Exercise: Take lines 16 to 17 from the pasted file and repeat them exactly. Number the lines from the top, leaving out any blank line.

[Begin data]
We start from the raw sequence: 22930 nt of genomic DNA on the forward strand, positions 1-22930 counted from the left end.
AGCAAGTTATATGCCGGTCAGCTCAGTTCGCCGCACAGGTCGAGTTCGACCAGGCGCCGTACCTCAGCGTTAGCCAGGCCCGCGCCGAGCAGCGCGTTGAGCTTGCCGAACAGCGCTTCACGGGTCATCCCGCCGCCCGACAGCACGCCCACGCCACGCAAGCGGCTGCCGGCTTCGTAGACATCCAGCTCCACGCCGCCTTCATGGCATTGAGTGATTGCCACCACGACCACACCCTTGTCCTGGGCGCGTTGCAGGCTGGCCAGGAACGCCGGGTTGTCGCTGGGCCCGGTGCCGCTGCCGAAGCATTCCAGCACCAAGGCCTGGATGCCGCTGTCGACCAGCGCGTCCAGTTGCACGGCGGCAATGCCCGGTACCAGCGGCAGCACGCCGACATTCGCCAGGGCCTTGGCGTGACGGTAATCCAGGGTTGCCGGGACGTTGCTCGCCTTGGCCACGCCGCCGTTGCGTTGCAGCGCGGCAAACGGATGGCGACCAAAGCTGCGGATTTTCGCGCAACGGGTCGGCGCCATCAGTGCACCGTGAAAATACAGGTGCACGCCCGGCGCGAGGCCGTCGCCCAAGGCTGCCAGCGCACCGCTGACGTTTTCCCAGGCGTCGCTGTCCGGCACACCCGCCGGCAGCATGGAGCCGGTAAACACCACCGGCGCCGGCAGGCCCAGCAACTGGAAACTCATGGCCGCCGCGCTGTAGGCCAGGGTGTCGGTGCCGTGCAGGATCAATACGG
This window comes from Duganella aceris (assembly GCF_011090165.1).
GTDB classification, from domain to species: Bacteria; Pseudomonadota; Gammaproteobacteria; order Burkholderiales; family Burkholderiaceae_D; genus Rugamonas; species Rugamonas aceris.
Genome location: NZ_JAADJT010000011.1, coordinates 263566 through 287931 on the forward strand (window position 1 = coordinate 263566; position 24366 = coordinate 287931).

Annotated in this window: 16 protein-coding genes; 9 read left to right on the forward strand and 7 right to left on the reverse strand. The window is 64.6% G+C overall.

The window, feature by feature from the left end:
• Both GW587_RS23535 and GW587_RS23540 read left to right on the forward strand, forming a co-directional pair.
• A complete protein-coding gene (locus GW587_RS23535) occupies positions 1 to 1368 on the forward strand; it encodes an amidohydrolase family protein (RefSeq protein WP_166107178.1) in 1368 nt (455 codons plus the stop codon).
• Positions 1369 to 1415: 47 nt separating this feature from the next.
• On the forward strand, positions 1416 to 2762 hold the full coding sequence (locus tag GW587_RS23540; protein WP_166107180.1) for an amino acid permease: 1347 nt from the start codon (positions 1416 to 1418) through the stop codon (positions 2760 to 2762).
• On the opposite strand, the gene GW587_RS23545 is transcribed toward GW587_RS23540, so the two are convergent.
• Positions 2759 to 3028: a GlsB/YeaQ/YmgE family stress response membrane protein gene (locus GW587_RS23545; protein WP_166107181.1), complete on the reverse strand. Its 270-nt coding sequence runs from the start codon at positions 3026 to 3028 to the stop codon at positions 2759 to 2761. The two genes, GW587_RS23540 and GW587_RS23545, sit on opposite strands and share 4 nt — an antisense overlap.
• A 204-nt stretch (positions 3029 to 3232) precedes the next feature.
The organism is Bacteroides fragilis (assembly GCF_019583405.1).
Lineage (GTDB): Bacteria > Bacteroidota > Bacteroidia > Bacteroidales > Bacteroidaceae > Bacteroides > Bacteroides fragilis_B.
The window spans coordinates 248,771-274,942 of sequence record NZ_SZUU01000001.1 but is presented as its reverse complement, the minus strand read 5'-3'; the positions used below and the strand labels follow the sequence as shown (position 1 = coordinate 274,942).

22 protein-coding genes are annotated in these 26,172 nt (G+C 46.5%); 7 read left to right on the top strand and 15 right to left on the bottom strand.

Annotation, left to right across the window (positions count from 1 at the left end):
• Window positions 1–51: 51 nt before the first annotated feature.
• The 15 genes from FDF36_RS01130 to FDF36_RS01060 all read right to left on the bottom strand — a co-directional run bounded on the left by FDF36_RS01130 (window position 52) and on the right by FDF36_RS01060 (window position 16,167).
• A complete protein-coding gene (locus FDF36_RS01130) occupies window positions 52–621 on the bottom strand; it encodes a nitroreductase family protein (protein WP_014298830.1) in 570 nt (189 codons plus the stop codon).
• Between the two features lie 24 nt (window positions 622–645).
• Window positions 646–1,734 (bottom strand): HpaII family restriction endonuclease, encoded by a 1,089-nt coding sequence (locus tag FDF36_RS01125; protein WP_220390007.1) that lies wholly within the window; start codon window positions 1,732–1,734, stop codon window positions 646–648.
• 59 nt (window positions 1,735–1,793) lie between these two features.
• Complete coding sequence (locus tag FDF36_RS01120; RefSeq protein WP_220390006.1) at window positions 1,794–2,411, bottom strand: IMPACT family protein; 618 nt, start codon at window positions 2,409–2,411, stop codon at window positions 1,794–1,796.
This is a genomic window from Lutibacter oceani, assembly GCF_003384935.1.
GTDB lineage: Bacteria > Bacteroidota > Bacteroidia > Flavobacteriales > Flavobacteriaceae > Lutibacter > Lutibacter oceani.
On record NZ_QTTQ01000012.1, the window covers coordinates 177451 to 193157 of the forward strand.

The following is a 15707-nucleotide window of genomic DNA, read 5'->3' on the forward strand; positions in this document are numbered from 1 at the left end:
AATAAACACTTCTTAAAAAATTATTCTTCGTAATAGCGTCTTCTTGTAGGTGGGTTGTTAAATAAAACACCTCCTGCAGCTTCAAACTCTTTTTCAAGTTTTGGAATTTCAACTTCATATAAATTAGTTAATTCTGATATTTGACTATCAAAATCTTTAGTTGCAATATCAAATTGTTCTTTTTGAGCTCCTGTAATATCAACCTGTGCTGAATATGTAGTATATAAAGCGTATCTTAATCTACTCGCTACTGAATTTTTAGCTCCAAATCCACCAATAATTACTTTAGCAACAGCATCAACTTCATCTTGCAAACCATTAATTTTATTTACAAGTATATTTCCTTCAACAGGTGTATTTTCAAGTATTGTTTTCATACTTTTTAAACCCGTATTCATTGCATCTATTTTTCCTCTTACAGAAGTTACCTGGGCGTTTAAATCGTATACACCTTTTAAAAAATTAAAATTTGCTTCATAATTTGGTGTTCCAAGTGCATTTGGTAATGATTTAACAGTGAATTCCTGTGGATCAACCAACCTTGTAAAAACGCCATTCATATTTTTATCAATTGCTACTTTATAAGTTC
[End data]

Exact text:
Lineage (GTDB): Bacteria > Bacteroidota > Bacteroidia > Bacteroidales > Bacteroidaceae > Bacteroides > Bacteroides fragilis_B.
The window spans coordinates 248,771-274,942 of sequence record NZ_SZUU01000001.1 but is presented as its reverse complement, the minus strand read 5'-3'; the positions used below and the strand labels follow the sequence as shown (position 1 = coordinate 274,942).